The next step down is source-code compatibility. This means that in order to run on another platform, you can use the same source code, but it must be recompiled. In other words, source-code but not binary compatibility seems to rule out real-time movement of apps between platforms. However, it does allow applications to generate a version for each platform, and then interoperate/load balance between those versions; so we can crudely approximate real-time portability in the real world. Now we are talking about a large proportion of apps on Unix-like environments (although not all), but Windows and mainframe apps are typically not source-code compatible with the other two environments. Still, this explains why users can move Linux apps onto the mainframe with relative ease.
There’s yet another step down: partial compatibility. This seems to come in two flavors: higher-level compatibility (that is, source-code compatibility if the app is written to a higher-level middleware interface such as .NET) and “80-20” compatibility (that is, 80% of apps are source-code incompatible in only a few, easily modified places; the other 20% are the nasty problems). Together, these two cases comprise a large proportion of all apps; and it may be comforting to think that legacy apps will sunset themselves so that eventually higher-level compatibility will become de facto source-code compatibility. However, the remaining cases include many important Windows apps and most mission- and business-critical mainframe apps. To most large enterprises, partial compatibility is not an answer. And so we come to the final step down: pure incompatibility, only cured by a massive portation/rewrite effort that has become much easier but is still not feasible for most such legacy apps.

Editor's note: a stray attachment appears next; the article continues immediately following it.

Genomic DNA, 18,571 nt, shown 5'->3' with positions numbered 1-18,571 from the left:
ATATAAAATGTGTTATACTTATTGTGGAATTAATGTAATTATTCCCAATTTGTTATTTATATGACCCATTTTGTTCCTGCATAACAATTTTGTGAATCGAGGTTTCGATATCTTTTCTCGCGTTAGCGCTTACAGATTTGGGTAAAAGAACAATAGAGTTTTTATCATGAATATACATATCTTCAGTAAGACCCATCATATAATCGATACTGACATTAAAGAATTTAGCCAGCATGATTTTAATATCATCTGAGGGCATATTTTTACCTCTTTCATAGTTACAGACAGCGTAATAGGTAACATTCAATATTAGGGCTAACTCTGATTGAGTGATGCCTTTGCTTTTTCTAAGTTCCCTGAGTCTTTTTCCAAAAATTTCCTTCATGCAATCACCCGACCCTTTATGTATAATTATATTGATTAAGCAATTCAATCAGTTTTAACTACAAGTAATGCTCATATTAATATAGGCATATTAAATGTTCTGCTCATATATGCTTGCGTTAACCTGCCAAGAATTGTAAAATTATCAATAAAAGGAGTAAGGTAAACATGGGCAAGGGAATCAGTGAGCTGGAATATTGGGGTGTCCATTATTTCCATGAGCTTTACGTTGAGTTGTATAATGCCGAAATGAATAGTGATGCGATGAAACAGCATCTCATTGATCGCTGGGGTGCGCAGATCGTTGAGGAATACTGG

Why does all this matter? Because we are closer to Nirvana than we realize. If we can imitate enough of Windows on Linux, we can move most Windows apps to scale-up servers when needed (Unix/Linux or mainframe). So we will have achieved source-code compatibility from Windows to Linux, Java real-time portability from Linux to Windows, source-code compatibility for most Windows apps from Windows to Linux on the mainframe, and Linux source-code compatibility and Java real-time portability from Linux to the mainframe and back. It would be nice to have portability from z/OS apps to Linux and Windows platforms; but neither large enterprises nor cloud vendors really need this – the mainframe has that strong a TCO/ROI and energy-savings story for large-scale and numerous (say, more than 20 apps) situations.
So, in an irony that Borges might appreciate, open-source efforts may indeed allow lower costs and greater openness for Windows apps; but not because open source free software will crowd out Windows. Rather, a decent approximation of cross-platform portability with lower per-app costs will be achieved because these efforts allow users to leverage Windows apps on other platforms, where the old proprietary vendors could never figure out how to do it. The meaning of the effort may be different than it would have been 15 years ago; but the result will be far more valuable. Or, as Borges’ critic might say, the new meaning speaks far more to people today than the old. Sometimes, Don Quixote tilting at windmills is a useful thing.